Postpartum depression is an ugly monster, isolating you from asking help. Reach out, take that break and talk to someone.anyone. don’t let the monster win.

I am writing as a part of the Write Tribe Problogger’s challenge. #WriteBravely #WriteTribeChallenge

What does pregnancy teach you? ?

It brings me immense pleasure to share that I, along with 23 other bloggers are celebrating #9daysofwomanhood throughout Navratri. I thank Sanjivini for introducing me. I loved her blog on the prompt for today. You can read it here.


Pregnancy, a nine letter word that can bring about extremes of emotions in people!

My own pregnancies have been pretty non-adventurous, but definitely have taught me a lesson or two in parenting!

From an exasperated ‘when will you both plan for a child?’ to a shocked ‘why a second child so soon?’, the society has shown me that bearing and birthing a child should be the sole decision of the wife and the husband. No one else, except maybe your gynaec, should have an opinion in it.

We had been married for four years, when we decided to have a child. We had skirted the ‘good news’ for a good part of the four years, but the tension that can mount on a couple thanks to the pressure is inexplicable unless experienced! My husband and I even have a spot in Chennai where I blew my top (sitting inside our car) thanks to the whole baby deal!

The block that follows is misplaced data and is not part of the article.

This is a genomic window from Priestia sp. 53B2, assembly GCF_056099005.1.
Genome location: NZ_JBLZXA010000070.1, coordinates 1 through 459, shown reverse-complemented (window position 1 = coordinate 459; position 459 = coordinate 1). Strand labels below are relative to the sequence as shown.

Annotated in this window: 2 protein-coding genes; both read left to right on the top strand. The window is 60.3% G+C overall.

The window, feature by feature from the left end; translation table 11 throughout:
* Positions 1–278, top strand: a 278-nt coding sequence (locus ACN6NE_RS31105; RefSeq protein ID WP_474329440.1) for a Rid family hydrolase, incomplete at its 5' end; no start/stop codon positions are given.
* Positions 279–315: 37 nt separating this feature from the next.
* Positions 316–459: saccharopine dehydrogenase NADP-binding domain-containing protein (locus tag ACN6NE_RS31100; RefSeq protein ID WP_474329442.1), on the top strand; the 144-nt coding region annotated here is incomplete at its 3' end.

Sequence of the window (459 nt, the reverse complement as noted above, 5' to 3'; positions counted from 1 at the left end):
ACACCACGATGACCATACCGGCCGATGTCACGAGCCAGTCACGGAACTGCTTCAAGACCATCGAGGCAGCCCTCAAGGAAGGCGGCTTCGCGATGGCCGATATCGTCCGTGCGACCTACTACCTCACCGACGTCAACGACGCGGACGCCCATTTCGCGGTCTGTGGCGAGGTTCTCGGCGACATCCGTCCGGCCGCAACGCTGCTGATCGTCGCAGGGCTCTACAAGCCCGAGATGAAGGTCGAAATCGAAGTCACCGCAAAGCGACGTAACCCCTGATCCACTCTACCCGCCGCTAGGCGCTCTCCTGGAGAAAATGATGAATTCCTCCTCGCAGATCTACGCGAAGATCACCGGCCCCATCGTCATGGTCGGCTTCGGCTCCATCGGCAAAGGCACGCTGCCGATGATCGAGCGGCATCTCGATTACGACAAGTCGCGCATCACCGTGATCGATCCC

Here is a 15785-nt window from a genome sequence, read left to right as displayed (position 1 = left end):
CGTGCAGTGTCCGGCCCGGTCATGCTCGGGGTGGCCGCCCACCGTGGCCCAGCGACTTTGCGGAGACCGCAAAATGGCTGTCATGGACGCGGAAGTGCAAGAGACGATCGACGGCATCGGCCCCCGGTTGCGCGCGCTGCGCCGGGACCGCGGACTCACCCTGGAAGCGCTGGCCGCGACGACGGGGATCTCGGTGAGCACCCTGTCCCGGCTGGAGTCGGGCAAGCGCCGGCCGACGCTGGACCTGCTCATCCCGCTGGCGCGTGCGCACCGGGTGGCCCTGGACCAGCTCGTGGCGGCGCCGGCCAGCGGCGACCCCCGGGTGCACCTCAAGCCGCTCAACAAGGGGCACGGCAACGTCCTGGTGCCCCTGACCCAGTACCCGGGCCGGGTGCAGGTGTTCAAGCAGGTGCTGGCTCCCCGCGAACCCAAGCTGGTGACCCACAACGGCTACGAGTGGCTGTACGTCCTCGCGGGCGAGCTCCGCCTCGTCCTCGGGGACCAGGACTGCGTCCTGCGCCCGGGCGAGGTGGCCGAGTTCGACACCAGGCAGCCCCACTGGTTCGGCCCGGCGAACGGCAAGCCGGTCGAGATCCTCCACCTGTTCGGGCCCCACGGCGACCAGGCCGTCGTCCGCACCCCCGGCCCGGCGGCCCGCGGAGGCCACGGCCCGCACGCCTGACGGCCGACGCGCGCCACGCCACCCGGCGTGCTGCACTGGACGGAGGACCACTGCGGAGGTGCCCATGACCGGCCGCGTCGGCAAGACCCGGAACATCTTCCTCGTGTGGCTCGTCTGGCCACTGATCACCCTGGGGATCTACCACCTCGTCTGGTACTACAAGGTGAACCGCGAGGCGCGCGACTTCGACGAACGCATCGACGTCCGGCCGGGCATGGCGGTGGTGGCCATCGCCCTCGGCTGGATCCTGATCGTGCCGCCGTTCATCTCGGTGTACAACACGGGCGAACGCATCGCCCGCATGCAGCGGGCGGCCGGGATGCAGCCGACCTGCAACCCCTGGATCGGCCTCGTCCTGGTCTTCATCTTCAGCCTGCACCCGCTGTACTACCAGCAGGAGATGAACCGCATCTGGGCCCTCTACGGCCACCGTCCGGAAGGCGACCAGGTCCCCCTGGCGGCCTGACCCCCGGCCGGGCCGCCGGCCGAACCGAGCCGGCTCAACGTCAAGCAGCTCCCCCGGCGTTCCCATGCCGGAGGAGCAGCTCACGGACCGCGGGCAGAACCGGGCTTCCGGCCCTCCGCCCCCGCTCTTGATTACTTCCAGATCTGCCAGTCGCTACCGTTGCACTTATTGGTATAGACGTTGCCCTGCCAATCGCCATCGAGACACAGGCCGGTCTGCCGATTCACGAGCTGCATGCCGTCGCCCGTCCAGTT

When our second baby happened, we were in a completely different city, with a toddler in tow. The whole pregnancy was on us. Up till my 8th month, it was just me, husband and the toddler. My second child’s birth was as fast as watching a Karan Johar movie and both these deliveries have taught me a lot. So, instead of boring you with my epidural laced birth saga, check out what I have to say about ‘pregnancy’:

  • It is one way road. No looking back!
  • Pregnancies are easier than raising babies
  • You are the mom, husband is the dad. Remember to involve your partner equally. It’s his baby too!
  • If you treat your very pregnant self as ‘normal’, then you can lead a very healthy pregnancy and be VERY confident of your birthing option/choices/decisions
  • Please avoid the trap of being pampered. Many girls I know didn’t lift a spoon during their entire pregnancy thanks to their families. Family waiting on them translated to a non-active pregnancy. This leads to unnecessary complications.
  • Read up a LOT! I stuck to the one basic book and it definitely helped my husband and me in understanding what to expect.
  • DIY! Do everything yourself – right from deciding the clothes, langots, soaps, diaper bags. It brings in a lot of happy hormones and gets your SUPER involved.
  • Invest in the baby – Ha ha! Not money, but make something for the baby. I started knitting for Lishaan and Crocheting for Isha. I made tiny hats and socks that never fit beyond week 2 but it gave me a huge sense of warmth in knowing that I MADE something for the baby.
  • Do whatever it is that you usually did (within limits). Shop, watch movies, and go on holidays, whatever it is that keeps you moving, just do it.
  • Pregnancy isn’t an ailment; it is a process that brings about change. So, accept and experience it happily?

Lastly, your pregnancy is your own. Enjoy it, remember it and be thankful for the safety cushions around you.

Do you have pointers that your pregnancy taught you as well? Drop a comment and share it with us all! ?

**** I would take the opportunity to introduce Dilpreet Kaur Dua who blogs at You can check out her blog to read her thoughts on this as well! ? ****

Do me a favor!